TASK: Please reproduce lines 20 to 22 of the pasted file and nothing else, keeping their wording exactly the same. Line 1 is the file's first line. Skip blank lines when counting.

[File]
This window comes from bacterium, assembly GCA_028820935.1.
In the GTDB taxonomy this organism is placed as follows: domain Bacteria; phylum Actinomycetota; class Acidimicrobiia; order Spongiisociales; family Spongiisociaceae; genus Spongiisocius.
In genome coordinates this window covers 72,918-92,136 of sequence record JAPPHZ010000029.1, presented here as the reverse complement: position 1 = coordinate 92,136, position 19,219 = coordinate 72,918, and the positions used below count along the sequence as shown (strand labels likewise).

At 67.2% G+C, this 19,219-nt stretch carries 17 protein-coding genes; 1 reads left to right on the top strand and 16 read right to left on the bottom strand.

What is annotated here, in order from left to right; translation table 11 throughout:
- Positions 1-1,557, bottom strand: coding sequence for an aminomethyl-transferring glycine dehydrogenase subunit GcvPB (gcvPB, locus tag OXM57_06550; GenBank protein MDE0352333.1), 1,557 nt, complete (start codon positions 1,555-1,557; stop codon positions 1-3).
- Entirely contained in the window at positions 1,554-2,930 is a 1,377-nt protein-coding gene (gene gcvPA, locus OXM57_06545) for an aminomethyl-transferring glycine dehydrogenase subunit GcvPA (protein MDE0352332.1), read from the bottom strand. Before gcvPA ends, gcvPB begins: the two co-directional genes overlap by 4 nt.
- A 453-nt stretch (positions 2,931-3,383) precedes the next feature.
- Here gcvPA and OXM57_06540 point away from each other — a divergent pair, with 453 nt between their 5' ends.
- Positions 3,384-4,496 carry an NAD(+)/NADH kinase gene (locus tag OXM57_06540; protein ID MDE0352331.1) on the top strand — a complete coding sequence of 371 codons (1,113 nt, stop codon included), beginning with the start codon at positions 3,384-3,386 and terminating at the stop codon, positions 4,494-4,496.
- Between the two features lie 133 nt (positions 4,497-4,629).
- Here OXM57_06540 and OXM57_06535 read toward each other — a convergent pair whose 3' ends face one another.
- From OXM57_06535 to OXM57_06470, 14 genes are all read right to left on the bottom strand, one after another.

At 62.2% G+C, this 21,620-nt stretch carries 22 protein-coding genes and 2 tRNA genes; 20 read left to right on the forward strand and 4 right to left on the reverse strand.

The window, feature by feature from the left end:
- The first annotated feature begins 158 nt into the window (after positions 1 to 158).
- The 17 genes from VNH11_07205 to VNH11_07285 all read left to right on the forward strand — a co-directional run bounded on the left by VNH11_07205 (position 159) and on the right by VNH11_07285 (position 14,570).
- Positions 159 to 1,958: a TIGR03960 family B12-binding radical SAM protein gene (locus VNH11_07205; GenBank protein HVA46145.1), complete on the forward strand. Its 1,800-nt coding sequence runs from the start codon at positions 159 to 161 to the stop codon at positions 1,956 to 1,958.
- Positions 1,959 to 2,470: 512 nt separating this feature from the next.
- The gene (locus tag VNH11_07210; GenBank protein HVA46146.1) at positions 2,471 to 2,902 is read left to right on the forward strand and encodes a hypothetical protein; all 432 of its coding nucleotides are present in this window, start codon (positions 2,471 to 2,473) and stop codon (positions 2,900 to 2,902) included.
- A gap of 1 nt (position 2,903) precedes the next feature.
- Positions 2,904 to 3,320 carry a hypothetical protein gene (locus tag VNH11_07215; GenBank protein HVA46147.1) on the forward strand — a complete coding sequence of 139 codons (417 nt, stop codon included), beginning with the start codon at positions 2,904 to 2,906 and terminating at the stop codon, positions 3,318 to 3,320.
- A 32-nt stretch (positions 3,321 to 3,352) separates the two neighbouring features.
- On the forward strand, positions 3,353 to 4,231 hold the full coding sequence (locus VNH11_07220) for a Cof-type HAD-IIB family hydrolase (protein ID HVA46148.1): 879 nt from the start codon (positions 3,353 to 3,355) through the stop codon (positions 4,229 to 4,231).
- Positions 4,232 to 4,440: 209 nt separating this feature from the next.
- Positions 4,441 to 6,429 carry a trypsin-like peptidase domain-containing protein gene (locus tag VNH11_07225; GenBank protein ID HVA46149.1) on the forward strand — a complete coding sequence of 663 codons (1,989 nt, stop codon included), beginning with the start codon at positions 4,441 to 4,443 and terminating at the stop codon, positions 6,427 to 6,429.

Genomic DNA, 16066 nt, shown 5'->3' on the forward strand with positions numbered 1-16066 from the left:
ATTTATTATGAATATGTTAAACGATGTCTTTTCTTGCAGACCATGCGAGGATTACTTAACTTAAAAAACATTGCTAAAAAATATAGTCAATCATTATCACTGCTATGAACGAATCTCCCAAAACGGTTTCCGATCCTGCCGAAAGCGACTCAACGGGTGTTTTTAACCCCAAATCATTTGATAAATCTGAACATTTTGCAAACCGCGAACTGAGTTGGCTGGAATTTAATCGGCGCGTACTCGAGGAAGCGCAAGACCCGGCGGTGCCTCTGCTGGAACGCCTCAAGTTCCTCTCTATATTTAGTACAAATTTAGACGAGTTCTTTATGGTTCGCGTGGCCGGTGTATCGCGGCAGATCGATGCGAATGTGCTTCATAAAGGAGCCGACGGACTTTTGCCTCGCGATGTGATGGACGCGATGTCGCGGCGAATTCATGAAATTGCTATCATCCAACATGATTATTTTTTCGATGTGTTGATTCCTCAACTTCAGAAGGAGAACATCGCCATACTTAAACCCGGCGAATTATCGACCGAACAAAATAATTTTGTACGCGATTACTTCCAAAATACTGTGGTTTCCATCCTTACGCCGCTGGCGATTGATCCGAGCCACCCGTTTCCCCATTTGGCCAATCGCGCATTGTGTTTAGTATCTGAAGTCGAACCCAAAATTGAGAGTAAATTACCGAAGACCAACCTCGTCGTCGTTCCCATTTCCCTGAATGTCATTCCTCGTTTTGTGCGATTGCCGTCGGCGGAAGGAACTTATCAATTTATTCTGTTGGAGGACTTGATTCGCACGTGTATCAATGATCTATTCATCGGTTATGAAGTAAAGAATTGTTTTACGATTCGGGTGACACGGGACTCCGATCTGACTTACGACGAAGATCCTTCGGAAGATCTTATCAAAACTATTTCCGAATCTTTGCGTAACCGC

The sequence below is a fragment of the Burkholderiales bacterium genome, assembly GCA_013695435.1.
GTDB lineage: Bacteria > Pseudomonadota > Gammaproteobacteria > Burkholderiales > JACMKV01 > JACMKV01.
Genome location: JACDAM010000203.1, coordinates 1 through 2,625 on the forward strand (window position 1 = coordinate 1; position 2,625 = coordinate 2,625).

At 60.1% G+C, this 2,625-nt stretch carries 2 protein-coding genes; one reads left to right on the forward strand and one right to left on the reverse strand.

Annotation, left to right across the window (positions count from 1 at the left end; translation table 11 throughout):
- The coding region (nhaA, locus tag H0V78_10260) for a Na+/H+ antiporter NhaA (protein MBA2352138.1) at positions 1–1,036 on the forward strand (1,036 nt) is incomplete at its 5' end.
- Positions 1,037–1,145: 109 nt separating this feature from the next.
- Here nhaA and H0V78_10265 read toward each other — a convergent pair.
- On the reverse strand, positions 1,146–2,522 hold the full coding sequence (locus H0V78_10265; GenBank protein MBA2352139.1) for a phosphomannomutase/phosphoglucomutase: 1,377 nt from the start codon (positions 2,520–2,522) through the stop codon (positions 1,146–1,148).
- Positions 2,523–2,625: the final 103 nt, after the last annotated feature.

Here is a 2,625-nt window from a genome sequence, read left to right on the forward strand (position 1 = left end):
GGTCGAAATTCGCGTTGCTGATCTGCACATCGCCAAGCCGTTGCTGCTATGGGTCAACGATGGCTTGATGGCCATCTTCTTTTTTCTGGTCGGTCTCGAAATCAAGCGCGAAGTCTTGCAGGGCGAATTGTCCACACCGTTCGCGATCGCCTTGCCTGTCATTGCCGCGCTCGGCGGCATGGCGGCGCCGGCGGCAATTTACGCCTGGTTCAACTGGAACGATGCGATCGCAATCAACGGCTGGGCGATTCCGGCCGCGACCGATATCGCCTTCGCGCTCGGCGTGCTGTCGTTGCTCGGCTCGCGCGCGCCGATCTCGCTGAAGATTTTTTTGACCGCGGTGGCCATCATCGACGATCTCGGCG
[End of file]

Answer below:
- The gene (locus tag VNH11_07210; GenBank protein HVA46146.1) at positions 2,471 to 2,902 is read left to right on the forward strand and encodes a hypothetical protein; all 432 of its coding nucleotides are present in this window, start codon (positions 2,471 to 2,473) and stop codon (positions 2,900 to 2,902) included.
- A gap of 1 nt (position 2,903) precedes the next feature.
- Positions 2,904 to 3,320 carry a hypothetical protein gene (locus tag VNH11_07215; GenBank protein HVA46147.1) on the forward strand — a complete coding sequence of 139 codons (417 nt, stop codon included), beginning with the start codon at positions 2,904 to 2,906 and terminating at the stop codon, positions 3,318 to 3,320.